He looked up the staircase to Cinder and Azoc. “And how do you fare, children?” he asked. He waved them down from the steps. “Come, come, let’s have a look at you.” The two rushed down the steps to meet him. He ruffled Azoc’s hair and made some small comment about how big he was getting and when he held a hand out for Cinder to shake, she hugged him instead.
Phira having yet to get over her initial shock, stood still, mouth open, watching the scene unfold before her. “A happy ten-and-seventh, Cinder,” he said.
“Thank you, Orym.” She mimicked a curtsie.
Phira, having come to her senses (most likely from Cinder’s horrid attempt at curtsieing), blurted, “What business do you have entering my inn this early, you doddering old fool?”
Cinder swore she saw a smirk beneath Orym’s gigantic beard. “Old fool? Are you dumb, or do you just lack respect for your elders—and if that’s the case, you set a poor example for these two to respect you. That aside, I hear a crying babe that needs be tended to, and I see no one better qualified to take care of him than the gaping woman in front of me!”
Phira matched Orym’s stare for half a heartbeat. She opened her mouth to speak, closed it, opened it again, raising a finger this time, but then stomped off toward Benn’s room looking quite embarassed.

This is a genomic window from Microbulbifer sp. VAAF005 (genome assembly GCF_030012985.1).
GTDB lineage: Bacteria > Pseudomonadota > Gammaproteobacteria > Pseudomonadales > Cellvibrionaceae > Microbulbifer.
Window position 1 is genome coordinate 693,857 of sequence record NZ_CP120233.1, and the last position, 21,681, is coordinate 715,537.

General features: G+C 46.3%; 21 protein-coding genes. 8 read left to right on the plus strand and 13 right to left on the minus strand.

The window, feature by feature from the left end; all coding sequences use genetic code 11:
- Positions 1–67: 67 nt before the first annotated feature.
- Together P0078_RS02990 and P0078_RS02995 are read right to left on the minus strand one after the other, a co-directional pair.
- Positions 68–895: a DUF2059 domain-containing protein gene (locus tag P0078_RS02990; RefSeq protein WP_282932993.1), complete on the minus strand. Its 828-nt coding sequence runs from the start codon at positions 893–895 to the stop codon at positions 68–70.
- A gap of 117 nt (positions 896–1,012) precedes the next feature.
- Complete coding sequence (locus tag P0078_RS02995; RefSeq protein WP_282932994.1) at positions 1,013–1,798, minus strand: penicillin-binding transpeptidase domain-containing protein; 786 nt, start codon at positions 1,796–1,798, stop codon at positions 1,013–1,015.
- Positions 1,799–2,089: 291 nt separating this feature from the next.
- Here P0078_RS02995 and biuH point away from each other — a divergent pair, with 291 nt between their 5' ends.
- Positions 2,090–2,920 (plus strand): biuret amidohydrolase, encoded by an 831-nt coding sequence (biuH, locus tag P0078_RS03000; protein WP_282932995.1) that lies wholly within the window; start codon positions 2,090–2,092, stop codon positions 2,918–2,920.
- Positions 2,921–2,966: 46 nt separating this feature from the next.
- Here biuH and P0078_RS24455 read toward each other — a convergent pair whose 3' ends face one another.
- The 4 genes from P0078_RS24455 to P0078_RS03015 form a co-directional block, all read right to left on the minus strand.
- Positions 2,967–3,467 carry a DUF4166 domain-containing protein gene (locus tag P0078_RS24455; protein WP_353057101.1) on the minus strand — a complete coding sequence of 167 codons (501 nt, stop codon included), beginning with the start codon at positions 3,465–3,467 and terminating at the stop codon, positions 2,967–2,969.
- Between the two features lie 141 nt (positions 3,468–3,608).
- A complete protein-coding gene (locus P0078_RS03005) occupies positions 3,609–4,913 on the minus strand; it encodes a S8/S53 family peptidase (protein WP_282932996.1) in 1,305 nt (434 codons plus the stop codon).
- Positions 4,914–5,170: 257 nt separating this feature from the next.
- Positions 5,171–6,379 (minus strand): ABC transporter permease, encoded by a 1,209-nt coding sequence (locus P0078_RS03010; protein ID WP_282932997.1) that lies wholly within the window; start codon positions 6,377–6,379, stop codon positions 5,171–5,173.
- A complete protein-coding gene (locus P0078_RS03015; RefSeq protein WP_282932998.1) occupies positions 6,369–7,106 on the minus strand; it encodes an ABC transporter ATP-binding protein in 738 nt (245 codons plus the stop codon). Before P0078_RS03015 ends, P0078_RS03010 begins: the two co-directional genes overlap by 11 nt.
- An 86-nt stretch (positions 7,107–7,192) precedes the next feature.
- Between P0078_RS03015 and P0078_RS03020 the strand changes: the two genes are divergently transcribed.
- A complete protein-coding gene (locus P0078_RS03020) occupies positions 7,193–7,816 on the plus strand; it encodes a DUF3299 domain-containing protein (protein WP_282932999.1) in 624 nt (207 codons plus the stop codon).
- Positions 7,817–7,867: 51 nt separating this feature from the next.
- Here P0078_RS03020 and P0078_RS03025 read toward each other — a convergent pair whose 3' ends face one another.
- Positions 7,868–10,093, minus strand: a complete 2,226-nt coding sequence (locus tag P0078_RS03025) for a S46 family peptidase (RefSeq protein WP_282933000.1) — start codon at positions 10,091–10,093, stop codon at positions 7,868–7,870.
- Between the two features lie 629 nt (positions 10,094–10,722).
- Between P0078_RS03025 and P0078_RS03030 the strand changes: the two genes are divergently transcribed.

“Orym?” Cinder said.
“No need to thank me. I figured you two might like to see me before today’s presentation down by the center river. I’m sorry it had to come on your birthday, Cinder.”
“What do you mean?”
“You don’t know? Haven’t you been outside today?” Orym smacked the heel of his palm to his forehead. “What am I saying? Of course you haven’t. It’s hardly even sunrise! Listen, the Center River is turning to ice every other minute. The forest is going from winter-cold to summer-hot. It’s the Ever Changing Land. It’s creeping back into Tull. Surely you know what that means.”
She knew. The Wizard is coming. “Thavian.”
Orym nodded. “He will be here hours henceforth to Still Tull and collect his reward.” Belatedly he added, “The ale I requested was not wholly in jest.”
ASH AND CINDERS – CHAPTER ONE – AS OF MAY, 2018
Cinder is roused from sleep by the crackle of straw. It sounds like a fire, but Cinder knows better. Phira would never do that.
That means there’s someone tramping over the straw. She bites her lip, hoping it is not her. She can’t see who it is yet. The attic is a maze of cobwebs and boxes. She sits by the only window streaming in light.
Phira is an old woman. She took in Cinder and Myle in after their parents died. She has guarded Cinder and her brother’s treatment closely.
It is summer, and Cinder can see her breath misting in front of her face. She shivers, reaches for a blanket that is not there.